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India is a country rich in culture and heritage. It's full of festivities, varied landscapes and beautiful people. The Indian festivals have been an integral part of our lives from time immemorial when they were celebrated for various reasons, such as celebrating the harvest season or honouring one's ancestors. And now, with India becoming a growing market for SMEs (small-to-medium enterprises), these celebrations are giving them opportunities to create jobs and earn more revenue too.
Festivals are boon to SMEs
It is observed during major festivals like Diwali, Navratri, Eid, etc, there is a significant rise in demand for various products like idols, decorations, jewellery items, home artefacts, among other items, which leads to increased production by SME players. Traditional women's garments are now being replaced with high-end fashion wear at the time of festivals. Artists are being employed by these players to design them according to the changing trend.
Diwali, which is one of the most popular Indian festivals celebrated during October or November every year, provides employment to about 4 million people who work in the industry. Apart from this, there are jobs like making lotus lamps that require intricate handwork skills which can be done by only trained artisans.
Diwali, celebrated during October or November every year, provides employment to about 4 million people who work in the industry. | Photo by Udayaditya Barua on Unsplash
Likewise, many families buy new clothes for their children on religious occasions like Eid-ul-Fitr or Diwali, which will require tailoring services from small businesses that would otherwise be unemployed at this time of year due to lack of demand for their services.
"Make in India" Initiative
On the other hand, SME players involved in the printing sector are also accepting jobs to print banners, hoardings and other promotional materials for various events. Furthermore, to help SMEs grow, the Indian government introduced the "Make in India" program -- an initiative aimed at promoting entrepreneurship through easier regulation compliance for new businesses, a reduction in red tape, and better tax benefits.
This has helped boost employment opportunities for young Indians as more entrepreneurs are willing to take up riskier ventures without fear of being penalized. Moreover, leading e-commerce platforms like Amazon and Flipkart have started various initiatives to support local businesses and karigars (craftsmen) during festivals, urging customers to buy local.
The Indian government introduced the "Make in India" program -- an initiative aimed at promoting entrepreneurship through easier regulation compliance for new businesses, a reduction in red tape, and better tax benefits. | Flickr
Businesses in India, particularly small businesses, have faced significant obstacles in the year 2020 due to the unprecedented outbreak of Covid-19. Small businesses are critical to our society's economic and social fabric, and we all play a part in their survival. So, this festive season, let us all support them and nurture them by making a choice of buying local goods and items. Go vocal for local.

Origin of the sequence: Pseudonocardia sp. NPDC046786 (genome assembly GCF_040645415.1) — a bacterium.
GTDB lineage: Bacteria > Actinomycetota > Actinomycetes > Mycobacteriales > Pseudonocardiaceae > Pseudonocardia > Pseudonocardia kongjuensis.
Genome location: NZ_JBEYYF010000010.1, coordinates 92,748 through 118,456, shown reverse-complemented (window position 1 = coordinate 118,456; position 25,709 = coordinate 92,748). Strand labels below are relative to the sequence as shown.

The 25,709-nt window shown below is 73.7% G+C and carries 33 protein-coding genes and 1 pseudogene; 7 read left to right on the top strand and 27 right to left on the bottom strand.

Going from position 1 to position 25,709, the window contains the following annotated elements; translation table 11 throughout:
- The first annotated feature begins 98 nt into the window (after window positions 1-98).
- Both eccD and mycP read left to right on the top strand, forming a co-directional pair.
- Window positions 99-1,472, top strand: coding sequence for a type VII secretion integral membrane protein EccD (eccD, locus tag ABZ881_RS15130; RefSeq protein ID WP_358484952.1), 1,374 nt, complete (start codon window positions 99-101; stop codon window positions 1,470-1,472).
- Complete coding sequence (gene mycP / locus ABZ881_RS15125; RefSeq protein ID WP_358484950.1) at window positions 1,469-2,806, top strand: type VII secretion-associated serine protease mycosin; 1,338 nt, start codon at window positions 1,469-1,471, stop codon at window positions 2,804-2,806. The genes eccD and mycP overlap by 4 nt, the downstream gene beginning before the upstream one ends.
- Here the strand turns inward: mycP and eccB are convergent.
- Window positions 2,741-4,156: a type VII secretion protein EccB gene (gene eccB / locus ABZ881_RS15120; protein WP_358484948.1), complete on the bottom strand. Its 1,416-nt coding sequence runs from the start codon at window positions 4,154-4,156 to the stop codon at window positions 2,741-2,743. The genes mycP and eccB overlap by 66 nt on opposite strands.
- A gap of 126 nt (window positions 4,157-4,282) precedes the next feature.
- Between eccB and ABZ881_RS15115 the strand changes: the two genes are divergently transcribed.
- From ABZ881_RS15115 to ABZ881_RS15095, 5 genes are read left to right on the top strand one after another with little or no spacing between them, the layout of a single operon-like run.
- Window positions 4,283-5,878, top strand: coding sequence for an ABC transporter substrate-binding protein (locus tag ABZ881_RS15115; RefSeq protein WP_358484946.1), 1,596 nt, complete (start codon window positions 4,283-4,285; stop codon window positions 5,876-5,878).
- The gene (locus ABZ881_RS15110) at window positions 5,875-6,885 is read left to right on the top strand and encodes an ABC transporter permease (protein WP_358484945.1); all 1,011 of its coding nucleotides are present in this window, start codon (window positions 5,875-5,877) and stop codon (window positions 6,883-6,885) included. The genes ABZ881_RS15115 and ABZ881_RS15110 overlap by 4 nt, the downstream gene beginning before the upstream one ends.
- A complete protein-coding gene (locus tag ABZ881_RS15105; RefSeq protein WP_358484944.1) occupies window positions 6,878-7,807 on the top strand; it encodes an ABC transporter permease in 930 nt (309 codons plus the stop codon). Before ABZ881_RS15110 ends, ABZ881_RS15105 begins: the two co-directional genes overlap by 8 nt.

(Article originally written by: Kaveri Sachdev) (IANS/ MBI)
Keywords: SMEs, India, Diwali, Eid, Make In India, Modi, employment
A democratic state resting on the system of free and fair election based on 'one man one vote' to choose rulers who would use the sovereign power of the state to deal with the world outside and provide equitable treatment to all citizens at home, is, in a nutshell, the description of India as a nation.
Prime Minister Narendra Modi returned with a thumping majority for his party in 2019 on the strength of his government's performance in the first tenure. The Indian voter has an astute sense of judgment when it comes to evaluating the ruling dispensation and responds upfront in appreciating good work or signaling disapproval of whatever seemed to be against the interests of the people at large. Prime Minister Modi arrived on the national scene in 2014 on his own merits as the people were looking forward to replacing a rule that symbolized unchecked corruption and weak governance -- Modi rode on the promise of personal integrity and strong administration and fulfilled that adequately in the first spell of his government. The opposition forces did not inspire confidence -- they seemed to be criticizing the regime on everything -- and the political will Prime Minister showed in dealing with a hostile Pakistan on the national security front as well as the popular outreach schemes his government launched after assuming power, contributed to the bigger victory of Modi's leadership in 2019.
In the second tenure of the Modi government, the opposition in concert with the lobby of Left-liberals, human rights activists, and advocates of 'pluralism' -- both at home and abroad -- built a narrative of 'intolerance', 'Hindutva' and 'authoritarianism' around Prime Minister Modi and set off a social media combat against the government. The outbreak of the Corona pandemic gave the opposition some further points on which to attack the Centre's handling of the health emergency. The opposition is carrying out a battle of perception against the Modi government for achieving its political objectives.
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The distress caused to the migrant labor, the breakdown of the medical care system during the pandemic resulting in a large number of deaths, and the wide economic distress suffered by wide segments of the population -- their impact was more in northern states -- were among the factors that would no doubt impact public opinion. Prime Minister Modi, however, clearly comes off as a leader who devoted all his time and energy to the handling of the emergency and whose intentions to do good to the people were unreservedly accepted by the public at large. In terms of leadership qualities, there is no diminishing of his image. His government has to show concrete results in providing vaccination, financial aid to the people pushed towards destitution and security to every citizen against the trend of public violence raising its head in many areas including West Bengal, Maharashtra, and UP.